The Financial Accounting Standards Board voted to propose requiring U.S. public companies to further break down the operating expenses that appear on their income statement, for example by disclosing the amount of employee compensation, in a move to help investors better understand firms’ operations.
Companies present on their income statement how much revenue they earned over a particular period, along with the related costs and expenses and net earnings or losses. They currently have to disclose things like the cost of sales and operating expenses such as those from advertising and research and development. But companies don’t have to further break down those operating expenses.
Under a proposal Wednesday from the accounting standard-setter, public companies would have to disclose quarterly the amounts of employee compensation, depreciation of property and equipment, amortization of intangible assets such as trademarks, and inventory expenses in the footnotes further clarifying the income-statement entries. Companies would be required to further break down inventory expenses by sharing inventory purchases and other amounts. Companies’ inventory expenses would include costs as manufacturers incur them, the FASB said.
The proposal would also have businesses disclose selling expenses, which are expenses tied to distributing, marketing and selling products or services, along with their rationale for that classification.
Companies would have to put the amounts of all new expense items excluding selling expenses into a table, along with some expenses they already disclose. The footnotes to companies’ financial statements would grow under the proposal, but the face of their income statement wouldn’t change.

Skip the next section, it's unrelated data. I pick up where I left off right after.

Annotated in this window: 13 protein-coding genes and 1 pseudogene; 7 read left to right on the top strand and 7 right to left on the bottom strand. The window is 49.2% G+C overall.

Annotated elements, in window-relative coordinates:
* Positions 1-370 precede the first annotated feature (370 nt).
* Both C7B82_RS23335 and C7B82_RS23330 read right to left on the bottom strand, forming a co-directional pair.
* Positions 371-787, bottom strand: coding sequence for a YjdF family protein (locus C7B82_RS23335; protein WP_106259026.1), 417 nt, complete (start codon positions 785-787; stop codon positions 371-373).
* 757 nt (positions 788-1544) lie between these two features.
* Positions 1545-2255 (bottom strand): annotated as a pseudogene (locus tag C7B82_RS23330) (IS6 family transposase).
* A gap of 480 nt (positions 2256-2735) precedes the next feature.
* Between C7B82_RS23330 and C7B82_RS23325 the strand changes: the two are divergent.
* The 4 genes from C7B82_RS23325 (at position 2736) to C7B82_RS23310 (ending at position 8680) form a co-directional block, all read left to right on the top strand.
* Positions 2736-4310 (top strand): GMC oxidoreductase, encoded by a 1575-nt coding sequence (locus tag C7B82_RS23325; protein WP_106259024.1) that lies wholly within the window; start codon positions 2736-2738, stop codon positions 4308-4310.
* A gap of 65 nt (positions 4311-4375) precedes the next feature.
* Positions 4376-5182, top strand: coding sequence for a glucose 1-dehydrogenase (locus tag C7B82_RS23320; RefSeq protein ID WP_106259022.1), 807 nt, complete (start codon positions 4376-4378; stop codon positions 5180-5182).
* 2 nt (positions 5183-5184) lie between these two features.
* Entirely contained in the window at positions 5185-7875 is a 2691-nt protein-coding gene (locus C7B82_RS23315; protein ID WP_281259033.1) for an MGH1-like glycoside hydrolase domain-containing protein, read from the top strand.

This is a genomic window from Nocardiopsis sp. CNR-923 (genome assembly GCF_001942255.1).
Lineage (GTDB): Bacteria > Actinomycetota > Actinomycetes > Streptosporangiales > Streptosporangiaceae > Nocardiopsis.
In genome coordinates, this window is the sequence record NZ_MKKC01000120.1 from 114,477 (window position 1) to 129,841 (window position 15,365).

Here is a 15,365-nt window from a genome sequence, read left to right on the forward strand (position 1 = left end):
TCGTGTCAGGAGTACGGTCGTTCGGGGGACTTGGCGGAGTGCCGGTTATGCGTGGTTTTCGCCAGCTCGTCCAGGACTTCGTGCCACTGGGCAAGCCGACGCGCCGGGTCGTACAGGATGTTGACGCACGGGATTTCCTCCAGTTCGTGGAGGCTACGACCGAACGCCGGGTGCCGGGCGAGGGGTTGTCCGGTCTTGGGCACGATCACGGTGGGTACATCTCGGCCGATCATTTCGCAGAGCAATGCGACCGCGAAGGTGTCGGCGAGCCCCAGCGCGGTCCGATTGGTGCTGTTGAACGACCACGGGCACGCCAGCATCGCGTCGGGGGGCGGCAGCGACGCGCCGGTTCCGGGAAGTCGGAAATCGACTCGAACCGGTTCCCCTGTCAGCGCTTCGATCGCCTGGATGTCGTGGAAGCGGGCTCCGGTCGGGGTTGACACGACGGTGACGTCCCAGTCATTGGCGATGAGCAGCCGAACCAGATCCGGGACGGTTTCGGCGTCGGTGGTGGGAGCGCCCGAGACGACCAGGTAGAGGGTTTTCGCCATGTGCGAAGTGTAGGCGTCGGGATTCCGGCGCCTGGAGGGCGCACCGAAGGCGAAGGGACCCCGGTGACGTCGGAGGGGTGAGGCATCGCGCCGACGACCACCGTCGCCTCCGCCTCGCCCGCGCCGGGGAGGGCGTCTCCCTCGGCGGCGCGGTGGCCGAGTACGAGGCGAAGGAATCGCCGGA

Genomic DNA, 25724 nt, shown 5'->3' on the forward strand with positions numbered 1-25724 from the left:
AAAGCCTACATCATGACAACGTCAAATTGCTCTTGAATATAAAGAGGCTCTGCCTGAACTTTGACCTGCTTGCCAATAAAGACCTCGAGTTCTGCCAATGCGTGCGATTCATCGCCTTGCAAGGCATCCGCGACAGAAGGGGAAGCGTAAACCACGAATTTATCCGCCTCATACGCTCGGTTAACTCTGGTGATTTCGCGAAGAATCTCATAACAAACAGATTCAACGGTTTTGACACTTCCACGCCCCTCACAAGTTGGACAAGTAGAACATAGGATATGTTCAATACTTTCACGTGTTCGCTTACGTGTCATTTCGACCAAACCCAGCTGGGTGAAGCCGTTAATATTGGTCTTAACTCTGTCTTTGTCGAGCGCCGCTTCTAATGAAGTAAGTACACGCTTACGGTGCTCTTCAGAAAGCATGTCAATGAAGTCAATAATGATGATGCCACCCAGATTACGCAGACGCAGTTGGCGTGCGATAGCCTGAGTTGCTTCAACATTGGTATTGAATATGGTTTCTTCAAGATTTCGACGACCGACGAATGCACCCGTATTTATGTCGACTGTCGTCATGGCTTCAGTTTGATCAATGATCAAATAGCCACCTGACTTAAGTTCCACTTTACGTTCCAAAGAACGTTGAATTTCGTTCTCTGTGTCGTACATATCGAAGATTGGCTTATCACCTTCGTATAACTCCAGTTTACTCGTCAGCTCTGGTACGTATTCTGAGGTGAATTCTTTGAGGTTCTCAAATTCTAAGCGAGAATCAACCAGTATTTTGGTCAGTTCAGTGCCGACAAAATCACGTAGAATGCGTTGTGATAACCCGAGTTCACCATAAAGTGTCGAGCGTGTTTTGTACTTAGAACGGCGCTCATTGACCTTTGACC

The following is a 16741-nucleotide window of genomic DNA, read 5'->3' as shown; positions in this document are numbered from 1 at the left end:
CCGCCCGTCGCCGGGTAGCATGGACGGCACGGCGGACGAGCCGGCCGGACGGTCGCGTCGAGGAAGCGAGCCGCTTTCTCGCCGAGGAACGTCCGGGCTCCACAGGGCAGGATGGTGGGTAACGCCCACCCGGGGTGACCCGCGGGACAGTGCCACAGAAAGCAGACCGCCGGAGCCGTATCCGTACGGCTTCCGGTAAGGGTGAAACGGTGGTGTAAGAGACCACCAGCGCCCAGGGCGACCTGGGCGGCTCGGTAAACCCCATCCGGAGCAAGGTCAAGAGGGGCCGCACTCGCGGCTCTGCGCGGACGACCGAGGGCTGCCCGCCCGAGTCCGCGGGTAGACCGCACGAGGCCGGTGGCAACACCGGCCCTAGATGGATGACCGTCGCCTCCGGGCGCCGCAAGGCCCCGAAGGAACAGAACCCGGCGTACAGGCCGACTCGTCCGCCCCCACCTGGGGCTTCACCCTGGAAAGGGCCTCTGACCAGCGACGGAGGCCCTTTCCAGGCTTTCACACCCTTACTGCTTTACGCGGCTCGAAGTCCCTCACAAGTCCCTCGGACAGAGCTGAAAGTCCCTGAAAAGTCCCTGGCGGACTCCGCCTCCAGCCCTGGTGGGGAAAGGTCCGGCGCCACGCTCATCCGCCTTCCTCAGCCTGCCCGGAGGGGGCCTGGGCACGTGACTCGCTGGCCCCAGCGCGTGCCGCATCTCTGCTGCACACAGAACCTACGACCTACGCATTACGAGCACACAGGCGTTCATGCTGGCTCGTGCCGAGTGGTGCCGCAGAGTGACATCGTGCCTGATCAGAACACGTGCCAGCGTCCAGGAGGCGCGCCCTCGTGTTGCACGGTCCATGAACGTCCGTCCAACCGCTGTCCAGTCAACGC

FASB aims to issue a formal proposal this summer and ask the public for feedback over a 90-day period, a spokeswoman said. Chairman Rich Jones said in December that FASB could vote on a final standard later this year, depending on the feedback.
The proposal, if finalized, will likely greatly enhance the ability of analysts and investors to forecast future cash flows, FASB board member Fred Cannon said. “I do believe it’s a milestone,” he said.
Investors have long sought disaggregation of financial reporting, while companies often express concern over compliance costs and oppose disclosing significant detail for fear of revealing too much to competitors.
Mr. Jones acknowledged the proposed requirements will likely pose significant costs and resources for some companies to implement. “Having worked on companies who did 200 acquisitions who had 200 different systems, pulling that information together for that company is a significant lift,” Mr. Jones said, adding the proposal’s benefits outweigh the costs.
in a 2021 letter to the FASB, said it wants to provide meaningful information to investors and other users of financial statements but it doesn’t believe that all information provides value. Investors and analysts don’t typically request a breakdown of selling, general and administrative expense or cost of sales to better grasp Cigna’s cost structure, the Bloomfield, Conn.-based company said at the time.
Cigna didn’t immediately respond to a request for comment Wednesday.
The income-statement project is unrelated to another potential new rule on expense disclosure. The FASB is reviewing public feedback on a proposal issued last October that would require U.S. public companies to start breaking out big-ticket expenses incurred by their business divisions. That information would be limited to companies that already provide segment information to a so-called chief operating decision maker.
In contrast, the income-statement proposal could require executives to disclose information that they don’t already have and would need to accumulate.
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